When it came to the most revolutionary Audi, timing was everything. Just as quattro was being released into the wild, the World Rally Championship was adjusting the rules to allow for all-wheel-drive cars.
Audi had snuck in it’s all-wheel-drive beasts while the competition wasn’t looking, and it turned out to be a gigantic advantage. After working out a few kinks, the quattros went on a rampage and won numerous rallies between 1981 and 1986, and the drivers championship in 1983 and 1984. It also won the Pikes Peak Hill Climb six times between 1982 and 1987.
4. There was secret 1000 hp Audi rally car
It was so top secret not even the president of the company knew about it. Audi rally team manager Roland Gumpert (who later went on to form his own supercar company) recognized the need for a mid-engine rally car when Lancia and Peugeot started getting a leg up on the quattros in the late 1980s.
In a classic case of don’t ask for permission, ask for forgiveness, Gumpert and his team began developing a new mid-engine 1000 hp rally car in complete secrecy. But, when a spy photographer snapped the car on a clandestine test run, their secret was blown. It’s rumored that when company boss Ferdinand Piëch discovered the unapproved project, he went to the workshop and demanded the cars be disassembled while he watched. Luckily, Gumpert had one hidden away, which now resides at Audi’s museum in Ingolstadt.
3. An Audi named Shelley scaled Pikes Peak with no driver
It might’ve been some 19 minutes off the current record held by Sebastian Loeb, but an autonomously driven Audi TTS made it to the top of Pikes Peak in 2010 without becoming a ball of scrap metal at bottom of the mountain. To be fair, the Audi was also down about 700 hp on Loeb’s Peugeot.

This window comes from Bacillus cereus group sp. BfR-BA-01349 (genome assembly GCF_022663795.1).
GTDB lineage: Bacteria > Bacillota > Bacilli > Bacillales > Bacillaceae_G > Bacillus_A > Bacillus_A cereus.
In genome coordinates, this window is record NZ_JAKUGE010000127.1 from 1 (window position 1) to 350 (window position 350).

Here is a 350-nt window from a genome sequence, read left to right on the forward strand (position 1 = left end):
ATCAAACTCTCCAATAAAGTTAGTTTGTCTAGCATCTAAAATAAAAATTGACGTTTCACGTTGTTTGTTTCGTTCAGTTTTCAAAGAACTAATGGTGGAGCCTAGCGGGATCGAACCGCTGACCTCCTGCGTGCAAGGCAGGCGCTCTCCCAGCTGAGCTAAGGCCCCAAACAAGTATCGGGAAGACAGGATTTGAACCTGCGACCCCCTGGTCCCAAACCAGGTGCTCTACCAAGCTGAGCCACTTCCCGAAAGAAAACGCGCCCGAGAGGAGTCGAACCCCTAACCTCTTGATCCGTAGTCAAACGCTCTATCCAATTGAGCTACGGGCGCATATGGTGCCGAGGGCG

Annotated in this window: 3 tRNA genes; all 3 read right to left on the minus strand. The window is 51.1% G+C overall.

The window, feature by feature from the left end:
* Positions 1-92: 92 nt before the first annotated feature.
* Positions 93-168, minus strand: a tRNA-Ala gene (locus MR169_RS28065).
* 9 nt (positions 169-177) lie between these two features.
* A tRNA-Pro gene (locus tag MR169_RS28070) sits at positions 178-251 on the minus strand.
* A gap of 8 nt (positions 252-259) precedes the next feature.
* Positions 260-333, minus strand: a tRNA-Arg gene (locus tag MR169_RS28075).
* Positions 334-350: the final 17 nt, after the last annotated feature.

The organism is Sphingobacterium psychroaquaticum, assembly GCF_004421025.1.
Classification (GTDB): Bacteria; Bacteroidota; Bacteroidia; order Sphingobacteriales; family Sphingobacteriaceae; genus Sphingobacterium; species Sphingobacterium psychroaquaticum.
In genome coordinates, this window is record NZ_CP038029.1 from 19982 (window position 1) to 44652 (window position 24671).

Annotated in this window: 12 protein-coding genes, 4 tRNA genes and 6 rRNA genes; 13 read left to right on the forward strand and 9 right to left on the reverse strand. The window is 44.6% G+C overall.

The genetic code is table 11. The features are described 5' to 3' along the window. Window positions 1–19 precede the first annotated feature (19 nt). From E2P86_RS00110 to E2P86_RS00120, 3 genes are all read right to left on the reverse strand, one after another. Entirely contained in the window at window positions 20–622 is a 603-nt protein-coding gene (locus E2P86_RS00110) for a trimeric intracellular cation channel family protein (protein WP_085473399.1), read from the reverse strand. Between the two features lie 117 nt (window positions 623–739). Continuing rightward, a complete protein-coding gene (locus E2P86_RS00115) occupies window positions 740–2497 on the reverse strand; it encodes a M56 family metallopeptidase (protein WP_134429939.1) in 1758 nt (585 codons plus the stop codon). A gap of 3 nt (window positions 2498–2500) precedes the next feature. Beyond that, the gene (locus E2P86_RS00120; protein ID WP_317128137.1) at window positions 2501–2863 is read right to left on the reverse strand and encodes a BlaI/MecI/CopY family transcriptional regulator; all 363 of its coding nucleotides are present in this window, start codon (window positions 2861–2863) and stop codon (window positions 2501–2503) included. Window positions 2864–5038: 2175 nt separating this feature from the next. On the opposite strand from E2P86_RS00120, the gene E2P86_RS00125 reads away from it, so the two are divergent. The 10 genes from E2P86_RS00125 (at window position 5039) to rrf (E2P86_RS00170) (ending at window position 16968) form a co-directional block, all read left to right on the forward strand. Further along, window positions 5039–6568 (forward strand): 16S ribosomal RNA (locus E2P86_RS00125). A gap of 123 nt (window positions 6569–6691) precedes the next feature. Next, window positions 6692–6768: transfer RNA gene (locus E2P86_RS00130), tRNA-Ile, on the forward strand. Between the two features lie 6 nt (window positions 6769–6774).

The team named the car Shelley after Audi rally driver Michèle Mouton, who was the first woman to win a World Rally Championship round and the Pikes Peak Hill Climb. Shelley was developed with assistance from Stanford University at Volkswagen’s Electronics Research Lab. It’s sophisticated GPS system was able to track the car’s position to within less than an inch.
2. Audi was the first to win Le Mans with both diesel and hybrid powered cars
By 2005 Audi had used its R8 racer to thoroughly stomp every competitor that showed up at the 24 Hours of Le Mans. So, as a challenge to its engineers, Audi set out to be the first to win the 24 hour race with a diesel engine. Just one year later, the R10 TDI powered by a turbodiesel V10 won at Le Mans its first time out.
Six years later in 2012, Audi won Le Man with the R18 e-Tron quattro. The R18 utilized a diesel/electric hybrid, also making it the first manufacturer to win the race with a hybrid drivetrain.
Despite winning Le Mans 13 times, Audi is still behind Porsche which has 16 wins.
1. Only the best, most experienced factory employees get to build R8s
Audi’s Neckarsulm facility is the home of quattro GmbH, where all of Audi’s high performance models are built, including the R8 supercar.
This isn’t the type of place where just any yokel can walk in and get it a job. It takes 5000 different parts and 70 hours to build an R8. Only 20 R8s roll out of the factory on an average workday. The workers here are the best of the best, and have usually been with Audi for decades. Within the company they’re called “silverliners,” because most of them have gray hair.